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Protecting jobs from protective orders

July 29, 2015

A little-noticed bill signed into law May 5 provides new protections in the workplace for victims trying to untangle themselves from domestic violence situations. However, the 16 lines being added to the Indiana Code could also limit an employer’s options for creating a safe working environment.

House Enrolled Act 1159 prohibits employers in Indiana from firing an employee either for filing a petition for a protective order or for actions of the employee’s abuser. Prior to this law, workers taking out protective orders could lose their jobs and have little recourse against their employers.

blomquist-kerry-mug Blomquist

Proponents say the new law will prevent domestic violence victims from being revictimized and help provide the financial stability they need to leave their abusers. As Kerry Hyatt Blomquist, legal counsel for the Indiana Coalition Against Domestic Violence, explained, people in abusive situations suffer a profound impact when they lose their paychecks because they often have no other means to support themselves and many will return to the abusive situation for economic survival.

Blomquist described Indiana’s new law as a “huge step forward” and “good public policy.”

pettygrove-joe-mug Pettygrove

Employment attorney Joe Pettygrove said the goal of the new statute is laudable, but he does not think it will accomplish what it is attempting to do.

In domestic violence situations, the victim is a magnet for the abuser and the best way for an employer to protect the victim’s co-workers is to remove the magnet from the workplace, said Pettygrove, a partner at Faegre Baker Daniels. But the second provision in the law requires the employer to get the consent of the victim before changing that employee’s shift or work location. To Pettygrove, this language appears to take away the control employers rightly have over their offices and factory floors.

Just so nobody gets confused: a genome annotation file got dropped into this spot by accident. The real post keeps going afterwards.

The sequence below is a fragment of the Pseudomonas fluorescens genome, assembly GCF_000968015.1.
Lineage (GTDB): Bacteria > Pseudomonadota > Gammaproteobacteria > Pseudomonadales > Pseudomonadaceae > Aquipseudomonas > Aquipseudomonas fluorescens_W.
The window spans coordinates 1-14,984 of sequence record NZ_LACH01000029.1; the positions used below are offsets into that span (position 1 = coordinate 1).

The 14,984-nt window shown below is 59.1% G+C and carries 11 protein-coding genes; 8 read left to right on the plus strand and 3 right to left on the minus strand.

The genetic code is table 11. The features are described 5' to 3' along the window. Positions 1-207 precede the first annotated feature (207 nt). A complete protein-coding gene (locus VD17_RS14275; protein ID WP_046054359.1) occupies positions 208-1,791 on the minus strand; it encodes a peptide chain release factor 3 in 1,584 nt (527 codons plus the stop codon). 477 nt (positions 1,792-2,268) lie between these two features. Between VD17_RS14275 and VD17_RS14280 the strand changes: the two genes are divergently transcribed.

The employer is a non-party in the domestic violence situation, Pettygrove said, and should only be shouldering minimal risk. Instead, he continued, this law has shifted the financial, emotional and physical safety risks to the employer.

Becoming law

The new law came into existence in the Statehouse during the closing days of the Indiana General Assembly’s 2015 session. The original House Bill 1159, introduced by Rep. Christopher Judy, R-Fort Wayne, gave preference to veterans in hiring, promotion and retention. A duplicate bill, Senate Bill 298, moved through the Statehouse and passed both chambers by the end of April.

So, in conference committee, the veterans’ employment policy language was stripped from HB 1159 and the language about protective orders was inserted. The new content came from House Bill 1342, a comprehensive measure covering many aspects of domestic violence including the employer prohibition on firing.

Introduced by Rep. Karlee Macer, D-Indianapolis, HB 1342 actually included a provision which made dismissing an employee for filing a protective order a Class B misdemeanor. Macer said she made firing an employee in this situation a criminal offense in order to underscore the seriousness of the issue.

The new law prohibits employers from firing workers but does not impose any penalties if they do. Macer plans to try to get the misdemeanor language added in the next legislative session.

“I think that it is a good step in the right direction,” Macer said of HEA 1159. “I believe it could go even farther.”

Judy was not available for comment.

Civil rights remedy

Before HEA 1159, about the only recourse domestic violence victims had against an employer who fired them in this situation was filing a complaint charging a civil rights violation.

But that route was difficult. Indiana remains an at-will employment state that provides companies with the ability to terminate workers for any reason, as long as the firing is not a discriminatory act based, for example, on the employee’s gender or race.